I got myself help then- please get some help for yourself. If you're afraid of what that means, regulating the sleep loss alone made a world of difference. (I got sleeping pills for my off nights, so I would actually sleep, and my husband had to step up and actually take care of the baby on my sleep nights.) I did take an antidepressant for a while, but I think the sleep helped more than anything.

Please get help now. Mine went on for so long, I missed most of the first year. Just recently, I looked back at pictures of my daughter in her infancy and only now, years later, realized she wasn't an ugly, uninteresting baby. It was startling how much the PPD had affected the way I saw everything.

Please talk to your doctor, or find the number of a local PPD group, or a social worker. I went the social worker route, and I'm glad she did. She was available just to listen, she arranged the doctor's appointments for me, and she checked in on me to make sure that I was doing well after I got help.

At the risk of being repetitive, please get help now.
posted by headspace at 12:34 PM on August 19, 2006 [2 favorites]


Also, please remember- chances are, you spend the most time with her. You likely do most of the basic maintenance, which will include things she doesn't like. You are the most familiar person to her. Dad and grandparents mainly play with her, so of course she smiles when she sees them. They're just play to her; you're everything else. You are her everything so you see everything, all her moods (and a lot less play because you have a lot more to do than play.)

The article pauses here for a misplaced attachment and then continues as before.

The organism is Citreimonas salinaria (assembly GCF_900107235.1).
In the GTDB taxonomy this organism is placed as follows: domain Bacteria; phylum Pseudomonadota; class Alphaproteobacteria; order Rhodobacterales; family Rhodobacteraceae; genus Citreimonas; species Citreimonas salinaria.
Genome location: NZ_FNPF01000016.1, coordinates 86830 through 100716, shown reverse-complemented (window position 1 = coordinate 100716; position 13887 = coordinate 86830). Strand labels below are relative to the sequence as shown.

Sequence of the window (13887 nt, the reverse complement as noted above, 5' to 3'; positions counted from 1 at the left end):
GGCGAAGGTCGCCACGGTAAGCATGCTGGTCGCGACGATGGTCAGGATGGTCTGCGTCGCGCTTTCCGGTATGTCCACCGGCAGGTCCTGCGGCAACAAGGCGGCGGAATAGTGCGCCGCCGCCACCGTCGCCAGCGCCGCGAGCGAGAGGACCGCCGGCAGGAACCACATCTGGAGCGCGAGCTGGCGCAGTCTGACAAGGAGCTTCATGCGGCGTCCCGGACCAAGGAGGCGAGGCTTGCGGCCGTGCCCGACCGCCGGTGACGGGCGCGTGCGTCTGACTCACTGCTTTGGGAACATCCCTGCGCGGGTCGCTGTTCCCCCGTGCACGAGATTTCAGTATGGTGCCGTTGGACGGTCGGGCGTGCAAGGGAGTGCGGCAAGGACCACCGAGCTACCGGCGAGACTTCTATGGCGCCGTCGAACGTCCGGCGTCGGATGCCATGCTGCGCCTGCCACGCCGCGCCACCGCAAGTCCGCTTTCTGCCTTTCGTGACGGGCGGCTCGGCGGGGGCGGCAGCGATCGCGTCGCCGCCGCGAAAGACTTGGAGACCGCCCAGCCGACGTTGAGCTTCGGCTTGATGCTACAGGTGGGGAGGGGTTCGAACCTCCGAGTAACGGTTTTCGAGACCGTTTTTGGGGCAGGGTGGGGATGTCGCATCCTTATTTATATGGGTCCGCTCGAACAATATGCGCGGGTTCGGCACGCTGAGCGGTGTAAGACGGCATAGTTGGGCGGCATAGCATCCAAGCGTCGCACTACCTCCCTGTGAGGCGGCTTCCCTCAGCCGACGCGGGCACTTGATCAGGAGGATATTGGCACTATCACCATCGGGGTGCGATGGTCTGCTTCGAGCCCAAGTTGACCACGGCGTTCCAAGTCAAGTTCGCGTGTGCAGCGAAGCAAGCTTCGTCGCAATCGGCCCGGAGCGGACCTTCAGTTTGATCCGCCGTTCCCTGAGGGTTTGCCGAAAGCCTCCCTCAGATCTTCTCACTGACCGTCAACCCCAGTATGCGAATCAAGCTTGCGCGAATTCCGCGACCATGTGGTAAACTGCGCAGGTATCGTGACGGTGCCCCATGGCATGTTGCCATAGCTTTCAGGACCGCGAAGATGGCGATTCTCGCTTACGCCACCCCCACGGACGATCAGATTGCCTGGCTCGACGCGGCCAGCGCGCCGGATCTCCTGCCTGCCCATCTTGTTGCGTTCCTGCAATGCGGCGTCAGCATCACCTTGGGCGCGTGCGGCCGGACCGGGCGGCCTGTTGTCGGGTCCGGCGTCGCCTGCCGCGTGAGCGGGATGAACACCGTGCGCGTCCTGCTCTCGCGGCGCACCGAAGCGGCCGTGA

She is not old enough to like or dislike you. She's not old enough to like or dislike you. Those are grown-up considerations you're attributing to a baby with a brain the size of an apple and the consistency of custard. I felt the same way with my daughter, that sounds so familiar, so I really hate to preach and plead, but please, please get some help.
posted by headspace at 12:43 PM on August 19, 2006 [6 favorites]


I think that you are actually feeling post-partum depression, even though you don't realize it (or don't want to admit it). Were you given a lot of attention during your pregnancy? It's a big change from being the center of attention (when you're pregnant) to being part of the background when the baby is born and all eyes turn to her. You have to do most of the hard work (and it is a lot of work), while other family members "drop in" and get to reap the rewards (baby smiles). Trust me, if you are the one consistently feeding her and keeping her clean over the next few months she will grow to ADORE you, more than anyone in the whole wide world.

Hang in there.
posted by sic at 12:43 PM on August 19, 2006 [1 favorite]


She is not old enough to like or dislike you.

I think this bears repeating.
posted by jesourie at 12:48 PM on August 19, 2006 [1 favorite]


If the OP is not already breastfeeding, after 6 weeks it would be exceedingly difficult. It made me laugh to type that, because as someone who breastfed, I can tell you it was more difficult than I could possibly describe, and we started immediately after birth.

Do you worry about your baby? That is, do you think about all the ways she could be hurt, and worry about how to keep her safe in this crazy world? If not, I would be very concerned. If you don't feel like going straight to a therapist, try looking up post-partum help in your area. Almost every hospital has a 24 hour line you can call. You could try talking to someone anonymously first, and go from there.

Good luck.
posted by peep at 12:49 PM on August 19, 2006


This is one of those normal things that no one ever talks about. This is one of those normal things that expectant mothers are often not told about. PPD is talked about these days, but some of the things that go along with it are not. And you are not necessarily having PPD to be feeling these things.